Next Year’s Tax Season: How To Prepare For It Now

Your taxes are in… or at least they should be.

Did you find yourself scrambling to file on time this year, and every year for that matter? If you, like so many others, see the task as daunting and look for any reason to procrastinate filing, the cause could simply be a lack of organization. Instead of scrambling one week before next year’s due date, make it a goal to stay organized throughout the year. Here are seven ideas to help change your current process.

Create an organization system.
Take note of everything you included in this year’s tax return: income T4’s, investment slips, tuition forms, charitable receipts, medical receipts, etc. With this, you can create a system that will help you organize all of your paperwork throughout the year. Whether you choose to use a paper filing system or online tools, setup a system that will work best for you. Important: Always keep the previous year’s tax return on-hand, as you may need information from it next year.

Make a list of goals.
Do you want to contribute more to your RRSPs or a TFSA, next year? Will you or your spouse be going back to school? Are you planning on completing a project that may offer a tax credit? Think about some of the things you want to accomplish in the next year. Not only do goals change your budget, each may affect your tax return and should be considered when creating your organization system.

Save your receipts.
This is the most obvious tip but one that can easily be forgotten. Every time you get a receipt for a prescription, for a charitable donation, or a stub from a freelance job, immediately file it in your new system. If you remember to do this all year, everything you need will be ready and waiting, for the next tax season.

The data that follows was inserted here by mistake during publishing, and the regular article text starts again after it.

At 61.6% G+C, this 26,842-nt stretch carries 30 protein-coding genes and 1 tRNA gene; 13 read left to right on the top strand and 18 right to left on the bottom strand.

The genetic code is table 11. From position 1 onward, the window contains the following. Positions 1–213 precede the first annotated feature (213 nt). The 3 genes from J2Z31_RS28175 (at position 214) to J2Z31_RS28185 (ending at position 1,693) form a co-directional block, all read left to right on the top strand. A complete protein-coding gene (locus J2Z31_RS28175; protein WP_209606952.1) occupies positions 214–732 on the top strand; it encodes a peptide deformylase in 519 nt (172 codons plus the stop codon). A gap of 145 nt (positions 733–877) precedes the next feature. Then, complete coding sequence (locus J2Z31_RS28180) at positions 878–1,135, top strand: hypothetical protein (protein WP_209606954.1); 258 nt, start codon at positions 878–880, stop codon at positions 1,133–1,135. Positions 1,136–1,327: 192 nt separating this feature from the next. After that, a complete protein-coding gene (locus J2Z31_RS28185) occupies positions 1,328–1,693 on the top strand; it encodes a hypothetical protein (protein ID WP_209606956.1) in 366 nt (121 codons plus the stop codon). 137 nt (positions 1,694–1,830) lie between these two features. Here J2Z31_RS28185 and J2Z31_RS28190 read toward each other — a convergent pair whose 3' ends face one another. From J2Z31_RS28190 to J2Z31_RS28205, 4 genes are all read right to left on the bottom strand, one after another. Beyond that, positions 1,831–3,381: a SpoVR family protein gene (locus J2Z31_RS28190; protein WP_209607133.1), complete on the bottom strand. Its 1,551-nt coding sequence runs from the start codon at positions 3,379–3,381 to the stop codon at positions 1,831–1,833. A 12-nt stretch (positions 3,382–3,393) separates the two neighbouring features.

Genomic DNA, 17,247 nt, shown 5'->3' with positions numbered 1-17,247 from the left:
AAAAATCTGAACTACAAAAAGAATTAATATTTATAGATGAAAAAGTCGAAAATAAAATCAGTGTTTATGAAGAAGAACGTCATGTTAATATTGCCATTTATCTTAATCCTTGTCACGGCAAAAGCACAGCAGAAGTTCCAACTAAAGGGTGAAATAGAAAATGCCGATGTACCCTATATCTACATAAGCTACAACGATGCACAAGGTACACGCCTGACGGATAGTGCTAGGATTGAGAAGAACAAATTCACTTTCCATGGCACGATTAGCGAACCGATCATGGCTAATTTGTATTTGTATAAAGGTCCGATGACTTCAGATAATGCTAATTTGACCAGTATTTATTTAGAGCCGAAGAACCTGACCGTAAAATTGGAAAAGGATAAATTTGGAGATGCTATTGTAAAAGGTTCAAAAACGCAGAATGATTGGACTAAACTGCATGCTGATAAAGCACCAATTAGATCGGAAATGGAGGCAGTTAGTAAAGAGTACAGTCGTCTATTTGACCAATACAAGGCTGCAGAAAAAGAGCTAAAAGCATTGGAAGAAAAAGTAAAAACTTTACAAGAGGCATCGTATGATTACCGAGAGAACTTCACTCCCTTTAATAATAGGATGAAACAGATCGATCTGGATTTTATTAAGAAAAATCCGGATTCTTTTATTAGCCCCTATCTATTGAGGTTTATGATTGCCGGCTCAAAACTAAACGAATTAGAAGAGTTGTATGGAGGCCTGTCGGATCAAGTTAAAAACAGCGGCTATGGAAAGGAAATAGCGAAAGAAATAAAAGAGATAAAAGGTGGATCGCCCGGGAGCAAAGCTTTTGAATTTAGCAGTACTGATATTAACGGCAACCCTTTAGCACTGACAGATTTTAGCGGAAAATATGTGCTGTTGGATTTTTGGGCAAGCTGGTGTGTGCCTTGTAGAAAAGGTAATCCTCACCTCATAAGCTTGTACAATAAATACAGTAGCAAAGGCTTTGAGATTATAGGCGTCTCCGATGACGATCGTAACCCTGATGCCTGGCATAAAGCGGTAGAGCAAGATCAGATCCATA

Read a book.
Some year’s tax returns are simpler than others. If you have any questions about filing, there are a number of resources you can turn to and books you can read. For Dummies has 78 Tax Tips for Canadians and Evelyn Jacks releases a new version of her Essential Tax Facts every year. Reading a book partway through a year, versus weeks before your taxes are due, can help you re-think the way you do your taxes and find new ways to save on your return.

Visit the CRA website.
When was the last time you visited the CRA website and read through information about filing your taxes? You don’t need an interest in personal finance to do so, just an interest in receiving the maximum tax return available to you and your family. For example, here is the CRA’s top five ways to get ready to file your taxes.

Research potential tax credits.
Tax credits aren’t just available for tuition or medical expenses. There are tax credits for children’s fitness, first-time home buyers, public transportation, and even tradesperson’s tools. Do yourself a favour and research what credits may be available for you and your family.

Review your system quarterly.
Every few months, review your new organization system. This is the time when you can organize anything you may have forgotten to file, review your goals, and see if your system is working. If you find that you are not staying organized, ask yourself why. Are you ignoring the process, the same way you may be procrastinating filing at tax time? If you need a reminder, put a note in your calendar to review every three months.

The thought of filing taxes is exciting for some and scary for others. Whether you’re using tax software, filling out forms by hand, filing online or mailing everything in, the process can go quicker with a better understanding of what is available to you and a good organization system in place. And always remember, the sooner you file, the sooner you may see a return.

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